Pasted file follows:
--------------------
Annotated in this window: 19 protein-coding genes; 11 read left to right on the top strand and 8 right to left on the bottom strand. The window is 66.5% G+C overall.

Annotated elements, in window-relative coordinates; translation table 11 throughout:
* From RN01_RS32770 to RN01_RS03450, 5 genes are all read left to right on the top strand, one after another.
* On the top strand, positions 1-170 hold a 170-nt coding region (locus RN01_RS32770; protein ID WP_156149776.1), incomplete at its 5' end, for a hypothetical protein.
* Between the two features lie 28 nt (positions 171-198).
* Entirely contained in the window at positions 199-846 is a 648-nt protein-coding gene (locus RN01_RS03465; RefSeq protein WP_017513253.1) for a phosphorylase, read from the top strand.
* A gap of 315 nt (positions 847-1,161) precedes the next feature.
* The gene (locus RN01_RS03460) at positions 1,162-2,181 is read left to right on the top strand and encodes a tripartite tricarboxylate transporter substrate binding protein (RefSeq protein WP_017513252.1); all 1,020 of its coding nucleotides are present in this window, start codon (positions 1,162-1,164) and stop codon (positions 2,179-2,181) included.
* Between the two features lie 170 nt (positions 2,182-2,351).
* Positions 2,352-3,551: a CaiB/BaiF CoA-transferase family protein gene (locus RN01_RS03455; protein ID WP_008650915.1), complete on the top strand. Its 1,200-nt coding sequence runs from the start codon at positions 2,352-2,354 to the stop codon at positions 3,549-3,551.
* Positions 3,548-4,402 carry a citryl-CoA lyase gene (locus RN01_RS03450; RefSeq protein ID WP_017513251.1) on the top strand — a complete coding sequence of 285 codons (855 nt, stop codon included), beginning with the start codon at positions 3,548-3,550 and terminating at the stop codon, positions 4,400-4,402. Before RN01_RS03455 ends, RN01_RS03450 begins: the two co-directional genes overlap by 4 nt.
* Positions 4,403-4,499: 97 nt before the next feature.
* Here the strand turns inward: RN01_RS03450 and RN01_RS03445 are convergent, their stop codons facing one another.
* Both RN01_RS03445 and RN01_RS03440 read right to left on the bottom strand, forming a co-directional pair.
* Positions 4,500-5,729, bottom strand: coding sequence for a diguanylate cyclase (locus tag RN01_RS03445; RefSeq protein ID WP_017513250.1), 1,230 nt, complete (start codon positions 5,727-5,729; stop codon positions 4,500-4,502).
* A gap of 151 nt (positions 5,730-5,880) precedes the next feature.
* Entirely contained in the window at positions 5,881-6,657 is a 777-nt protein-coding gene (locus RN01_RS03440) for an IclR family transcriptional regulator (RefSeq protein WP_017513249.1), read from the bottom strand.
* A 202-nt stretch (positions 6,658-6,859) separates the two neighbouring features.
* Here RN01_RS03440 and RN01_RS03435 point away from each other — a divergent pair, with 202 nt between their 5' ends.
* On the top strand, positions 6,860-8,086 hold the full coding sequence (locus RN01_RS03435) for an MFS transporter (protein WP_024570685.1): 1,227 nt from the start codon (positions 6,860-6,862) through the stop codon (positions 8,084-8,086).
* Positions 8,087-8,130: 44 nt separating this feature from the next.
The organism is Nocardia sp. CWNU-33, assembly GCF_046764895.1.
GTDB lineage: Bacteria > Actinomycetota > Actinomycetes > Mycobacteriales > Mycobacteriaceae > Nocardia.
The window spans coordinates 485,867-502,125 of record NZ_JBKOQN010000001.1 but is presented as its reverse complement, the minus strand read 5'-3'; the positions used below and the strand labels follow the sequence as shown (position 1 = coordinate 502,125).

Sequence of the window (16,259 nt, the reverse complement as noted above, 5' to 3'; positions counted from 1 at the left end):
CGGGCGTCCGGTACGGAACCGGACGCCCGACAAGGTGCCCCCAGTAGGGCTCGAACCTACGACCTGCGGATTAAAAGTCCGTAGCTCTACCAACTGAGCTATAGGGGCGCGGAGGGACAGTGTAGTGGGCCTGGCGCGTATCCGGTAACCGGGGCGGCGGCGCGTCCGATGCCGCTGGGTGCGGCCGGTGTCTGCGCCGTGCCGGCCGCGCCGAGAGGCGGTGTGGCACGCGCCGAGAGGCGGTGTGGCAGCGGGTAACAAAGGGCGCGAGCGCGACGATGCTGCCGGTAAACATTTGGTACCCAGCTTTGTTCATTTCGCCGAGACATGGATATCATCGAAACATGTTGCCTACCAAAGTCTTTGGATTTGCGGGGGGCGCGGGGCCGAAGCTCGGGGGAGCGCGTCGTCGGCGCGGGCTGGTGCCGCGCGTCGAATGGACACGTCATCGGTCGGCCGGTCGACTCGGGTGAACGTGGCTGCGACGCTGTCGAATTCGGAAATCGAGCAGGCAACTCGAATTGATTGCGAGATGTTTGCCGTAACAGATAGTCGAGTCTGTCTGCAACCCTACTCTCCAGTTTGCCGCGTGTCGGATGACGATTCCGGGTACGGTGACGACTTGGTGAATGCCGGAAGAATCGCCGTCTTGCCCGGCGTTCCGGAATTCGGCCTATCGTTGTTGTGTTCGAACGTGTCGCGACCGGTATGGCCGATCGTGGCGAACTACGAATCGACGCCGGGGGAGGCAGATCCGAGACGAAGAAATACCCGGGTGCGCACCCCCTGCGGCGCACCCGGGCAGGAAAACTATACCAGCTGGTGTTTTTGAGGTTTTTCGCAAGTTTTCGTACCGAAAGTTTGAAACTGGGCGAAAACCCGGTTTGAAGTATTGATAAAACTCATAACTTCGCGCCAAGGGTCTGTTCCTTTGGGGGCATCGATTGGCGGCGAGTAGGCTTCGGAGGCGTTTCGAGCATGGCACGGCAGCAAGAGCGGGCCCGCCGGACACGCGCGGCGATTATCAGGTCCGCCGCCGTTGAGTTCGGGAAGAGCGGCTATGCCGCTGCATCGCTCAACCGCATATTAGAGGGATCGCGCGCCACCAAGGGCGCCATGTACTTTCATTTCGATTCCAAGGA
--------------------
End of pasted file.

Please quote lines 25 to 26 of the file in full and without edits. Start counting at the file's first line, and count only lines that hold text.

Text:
Sequence of the window (16,259 nt, the reverse complement as noted above, 5' to 3'; positions counted from 1 at the left end):
CGGGCGTCCGGTACGGAACCGGACGCCCGACAAGGTGCCCCCAGTAGGGCTCGAACCTACGACCTGCGGATTAAAAGTCCGTAGCTCTACCAACTGAGCTATAGGGGCGCGGAGGGACAGTGTAGTGGGCCTGGCGCGTATCCGGTAACCGGGGCGGCGGCGCGTCCGATGCCGCTGGGTGCGGCCGGTGTCTGCGCCGTGCCGGCCGCGCCGAGAGGCGGTGTGGCACGCGCCGAGAGGCGGTGTGGCAGCGGGTAACAAAGGGCGCGAGCGCGACGATGCTGCCGGTAAACATTTGGTACCCAGCTTTGTTCATTTCGCCGAGACATGGATATCATCGAAACATGTTGCCTACCAAAGTCTTTGGATTTGCGGGGGGCGCGGGGCCGAAGCTCGGGGGAGCGCGTCGTCGGCGCGGGCTGGTGCCGCGCGTCGAATGGACACGTCATCGGTCGGCCGGTCGACTCGGGTGAACGTGGCTGCGACGCTGTCGAATTCGGAAATCGAGCAGGCAACTCGAATTGATTGCGAGATGTTTGCCGTAACAGATAGTCGAGTCTGTCTGCAACCCTACTCTCCAGTTTGCCGCGTGTCGGATGACGATTCCGGGTACGGTGACGACTTGGTGAATGCCGGAAGAATCGCCGTCTTGCCCGGCGTTCCGGAATTCGGCCTATCGTTGTTGTGTTCGAACGTGTCGCGACCGGTATGGCCGATCGTGGCGAACTACGAATCGACGCCGGGGGAGGCAGATCCGAGACGAAGAAATACCCGGGTGCGCACCCCCTGCGGCGCACCCGGGCAGGAAAACTATACCAGCTGGTGTTTTTGAGGTTTTTCGCAAGTTTTCGTACCGAAAGTTTGAAACTGGGCGAAAACCCGGTTTGAAGTATTGATAAAACTCATAACTTCGCGCCAAGGGTCTGTTCCTTTGGGGGCATCGATTGGCGGCGAGTAGGCTTCGGAGGCGTTTCGAGCATGGCACGGCAGCAAGAGCGGGCCCGCCGGACACGCGCGGCGATTATCAGGTCCGCCGCCGTTGAGTTCGGGAAGAGCGGCTATGCCGCTGCATCGCTCAACCGCATATTAGAGGGATCGCGCGCCACCAAGGGCGCCATGTACTTTCATTTCGATTCCAAGGA